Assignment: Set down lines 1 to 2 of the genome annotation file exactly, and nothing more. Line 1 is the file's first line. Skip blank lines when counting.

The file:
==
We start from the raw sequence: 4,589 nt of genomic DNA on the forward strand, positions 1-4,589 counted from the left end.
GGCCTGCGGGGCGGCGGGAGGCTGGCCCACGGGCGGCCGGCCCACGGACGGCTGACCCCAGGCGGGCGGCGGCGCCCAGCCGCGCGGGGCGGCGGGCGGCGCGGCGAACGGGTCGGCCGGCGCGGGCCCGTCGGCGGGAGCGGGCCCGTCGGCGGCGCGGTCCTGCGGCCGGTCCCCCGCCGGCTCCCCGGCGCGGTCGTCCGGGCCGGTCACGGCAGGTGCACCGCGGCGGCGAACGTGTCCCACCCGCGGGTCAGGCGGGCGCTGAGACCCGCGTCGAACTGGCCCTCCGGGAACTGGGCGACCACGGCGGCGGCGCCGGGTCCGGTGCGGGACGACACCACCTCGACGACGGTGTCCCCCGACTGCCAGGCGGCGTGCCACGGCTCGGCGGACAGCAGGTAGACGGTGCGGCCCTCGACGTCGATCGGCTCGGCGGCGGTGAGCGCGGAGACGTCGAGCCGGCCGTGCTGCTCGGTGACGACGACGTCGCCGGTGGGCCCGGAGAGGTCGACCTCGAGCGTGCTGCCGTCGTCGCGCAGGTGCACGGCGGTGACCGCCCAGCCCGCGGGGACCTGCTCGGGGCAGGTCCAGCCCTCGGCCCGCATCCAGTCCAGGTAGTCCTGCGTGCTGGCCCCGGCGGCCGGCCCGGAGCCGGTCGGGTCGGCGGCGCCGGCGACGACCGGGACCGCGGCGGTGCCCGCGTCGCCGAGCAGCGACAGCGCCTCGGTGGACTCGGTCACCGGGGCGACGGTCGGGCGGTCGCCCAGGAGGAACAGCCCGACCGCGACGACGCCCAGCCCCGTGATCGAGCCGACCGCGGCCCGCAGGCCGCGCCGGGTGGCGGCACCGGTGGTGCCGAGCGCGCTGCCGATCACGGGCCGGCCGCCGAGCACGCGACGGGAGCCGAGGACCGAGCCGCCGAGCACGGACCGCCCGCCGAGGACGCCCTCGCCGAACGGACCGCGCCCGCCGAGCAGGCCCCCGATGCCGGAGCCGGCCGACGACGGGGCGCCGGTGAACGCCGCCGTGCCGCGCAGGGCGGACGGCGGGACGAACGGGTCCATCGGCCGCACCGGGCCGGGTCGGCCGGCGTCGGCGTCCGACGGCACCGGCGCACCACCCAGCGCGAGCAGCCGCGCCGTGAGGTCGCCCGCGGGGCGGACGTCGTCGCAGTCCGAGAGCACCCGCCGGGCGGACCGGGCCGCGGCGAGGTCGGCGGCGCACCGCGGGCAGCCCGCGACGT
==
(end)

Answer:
We start from the raw sequence: 4,589 nt of genomic DNA on the forward strand, positions 1-4,589 counted from the left end.
GGCCTGCGGGGCGGCGGGAGGCTGGCCCACGGGCGGCCGGCCCACGGACGGCTGACCCCAGGCGGGCGGCGGCGCCCAGCCGCGCGGGGCGGCGGGCGGCGCGGCGAACGGGTCGGCCGGCGCGGGCCCGTCGGCGGGAGCGGGCCCGTCGGCGGCGCGGTCCTGCGGCCGGTCCCCCGCCGGCTCCCCGGCGCGGTCGTCCGGGCCGGTCACGGCAGGTGCACCGCGGCGGCGAACGTGTCCCACCCGCGGGTCAGGCGGGCGCTGAGACCCGCGTCGAACTGGCCCTCCGGGAACTGGGCGACCACGGCGGCGGCGCCGGGTCCGGTGCGGGACGACACCACCTCGACGACGGTGTCCCCCGACTGCCAGGCGGCGTGCCACGGCTCGGCGGACAGCAGGTAGACGGTGCGGCCCTCGACGTCGATCGGCTCGGCGGCGGTGAGCGCGGAGACGTCGAGCCGGCCGTGCTGCTCGGTGACGACGACGTCGCCGGTGGGCCCGGAGAGGTCGACCTCGAGCGTGCTGCCGTCGTCGCGCAGGTGCACGGCGGTGACCGCCCAGCCCGCGGGGACCTGCTCGGGGCAGGTCCAGCCCTCGGCCCGCATCCAGTCCAGGTAGTCCTGCGTGCTGGCCCCGGCGGCCGGCCCGGAGCCGGTCGGGTCGGCGGCGCCGGCGACGACCGGGACCGCGGCGGTGCCCGCGTCGCCGAGCAGCGACAGCGCCTCGGTGGACTCGGTCACCGGGGCGACGGTCGGGCGGTCGCCCAGGAGGAACAGCCCGACCGCGACGACGCCCAGCCCCGTGATCGAGCCGACCGCGGCCCGCAGGCCGCGCCGGGTGGCGGCACCGGTGGTGCCGAGCGCGCTGCCGATCACGGGCCGGCCGCCGAGCACGCGACGGGAGCCGAGGACCGAGCCGCCGAGCACGGACCGCCCGCCGAGGACGCCCTCGCCGAACGGACCGCGCCCGCCGAGCAGGCCCCCGATGCCGGAGCCGGCCGACGACGGGGCGCCGGTGAACGCCGCCGTGCCGCGCAGGGCGGACGGCGGGACGAACGGGTCCATCGGCCGCACCGGGCCGGGTCGGCCGGCGTCGGCGTCCGACGGCACCGGCGCACCACCCAGCGCGAGCAGCCGCGCCGTGAGGTCGCCCGCGGGGCGGACGTCGTCGCAGTCCGAGAGCACCCGCCGGGCGGACCGGGCCGCGGCGAGGTCGGCGGCGCACCGCGGGCAGCCCGCGACGT